Thursday, September 14, 2000
Steamboat Springs Steamboat Springs eighth-graders not only surpassed state averages on Colorado Student Assessment Program tests in mathematics and science, they also ranked 27th in the state in mathematics and 62nd in science. Statewide, 387 public and charter schools administered the CSAP tests.
"We are in there with the best," Steamboat Springs Middle School principal Sandy Hall said.
Relative to other Colorado eighth-graders, Steamboat's students scored in top 7 percent in math and in the top 16 percent in science.
"We're pleased with how we did compared to the rest of the state," Hall said.
Indeed, state Education Commissioner Bill Moloney called the statewide scores "disappointing."
About two-thirds of the state's eighth-graders failed to score proficient marks on the math tests, and more than half of students statewide failed to score proficient in science.
Moloney personally congratulated Hall, who was invited to a Wednesday press conference in Denver in which the scores were released.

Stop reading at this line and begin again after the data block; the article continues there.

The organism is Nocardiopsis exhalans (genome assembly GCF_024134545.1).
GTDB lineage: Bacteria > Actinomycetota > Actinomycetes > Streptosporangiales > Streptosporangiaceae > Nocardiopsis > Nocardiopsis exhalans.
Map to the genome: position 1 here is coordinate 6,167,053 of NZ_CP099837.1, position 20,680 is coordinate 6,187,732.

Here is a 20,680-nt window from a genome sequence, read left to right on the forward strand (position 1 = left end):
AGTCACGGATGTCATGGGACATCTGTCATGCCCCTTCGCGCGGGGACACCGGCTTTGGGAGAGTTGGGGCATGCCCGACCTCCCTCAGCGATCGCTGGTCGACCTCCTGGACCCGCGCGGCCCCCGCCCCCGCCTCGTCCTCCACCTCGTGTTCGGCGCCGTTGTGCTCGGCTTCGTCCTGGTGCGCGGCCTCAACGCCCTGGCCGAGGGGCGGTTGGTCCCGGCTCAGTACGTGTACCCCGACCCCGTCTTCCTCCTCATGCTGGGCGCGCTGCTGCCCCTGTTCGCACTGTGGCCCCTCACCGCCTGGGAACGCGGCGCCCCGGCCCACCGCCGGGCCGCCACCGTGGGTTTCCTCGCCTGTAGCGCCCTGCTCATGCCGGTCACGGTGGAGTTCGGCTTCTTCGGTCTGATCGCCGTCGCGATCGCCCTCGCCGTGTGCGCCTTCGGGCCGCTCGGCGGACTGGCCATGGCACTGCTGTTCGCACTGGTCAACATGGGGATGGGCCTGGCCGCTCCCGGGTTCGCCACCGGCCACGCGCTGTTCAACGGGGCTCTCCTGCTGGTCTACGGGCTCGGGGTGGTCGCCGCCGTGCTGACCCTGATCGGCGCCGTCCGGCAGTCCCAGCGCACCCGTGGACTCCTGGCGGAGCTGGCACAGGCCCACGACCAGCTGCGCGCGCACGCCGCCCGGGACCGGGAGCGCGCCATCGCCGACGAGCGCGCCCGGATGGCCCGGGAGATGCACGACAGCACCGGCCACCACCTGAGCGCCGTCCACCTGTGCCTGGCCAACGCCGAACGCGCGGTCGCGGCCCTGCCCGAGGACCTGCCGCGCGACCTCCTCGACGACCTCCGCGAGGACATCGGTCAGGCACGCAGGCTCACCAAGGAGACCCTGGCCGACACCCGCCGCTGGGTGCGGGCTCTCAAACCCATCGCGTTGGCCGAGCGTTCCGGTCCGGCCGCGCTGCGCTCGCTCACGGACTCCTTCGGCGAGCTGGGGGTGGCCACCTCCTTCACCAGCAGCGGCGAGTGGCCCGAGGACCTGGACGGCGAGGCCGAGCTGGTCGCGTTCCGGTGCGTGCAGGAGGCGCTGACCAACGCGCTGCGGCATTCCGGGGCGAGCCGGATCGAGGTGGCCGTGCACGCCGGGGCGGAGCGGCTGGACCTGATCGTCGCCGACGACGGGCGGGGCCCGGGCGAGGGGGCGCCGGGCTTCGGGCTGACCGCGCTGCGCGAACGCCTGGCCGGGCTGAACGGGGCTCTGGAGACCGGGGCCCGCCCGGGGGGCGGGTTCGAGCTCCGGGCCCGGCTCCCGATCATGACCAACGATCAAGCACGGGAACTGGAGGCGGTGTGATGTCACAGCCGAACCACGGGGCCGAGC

Regardless of how other students across the state perform, Hall said the local success rate is important.
"If you look at the big picture, and remember that this is the first time these students have taken the math and science tests, and remember that 'proficient' is a very high standard, we're well along our way to getting our students where we need them to be," she said. "That doesn't say our job is finished, by any means. But we're doing well, which gives us great optimism and absolute confidence that we can do what we need to do."
Fifty-five percent of Steamboat's eighth-graders' math skills were rated proficient or advanced by the test; 62 percent were determined to have proficient or advanced science skills.
RE-2 district staff and administrators said it is important for parents to know where Steamboat stands in relation to the rest of the state, and they have also stated that scores will improve in the future.
Hall credits the students themselves as well as the sixth-, seventh- and eighth-grade teachers.
"It takes really great teachers to do this well," she said.
Hall was joined by state education officials as well as representatives from Boulder Valley, Poudre, Fountain and East Grand school districts, all of whom performed well on the tests, at the press conference in Denver.
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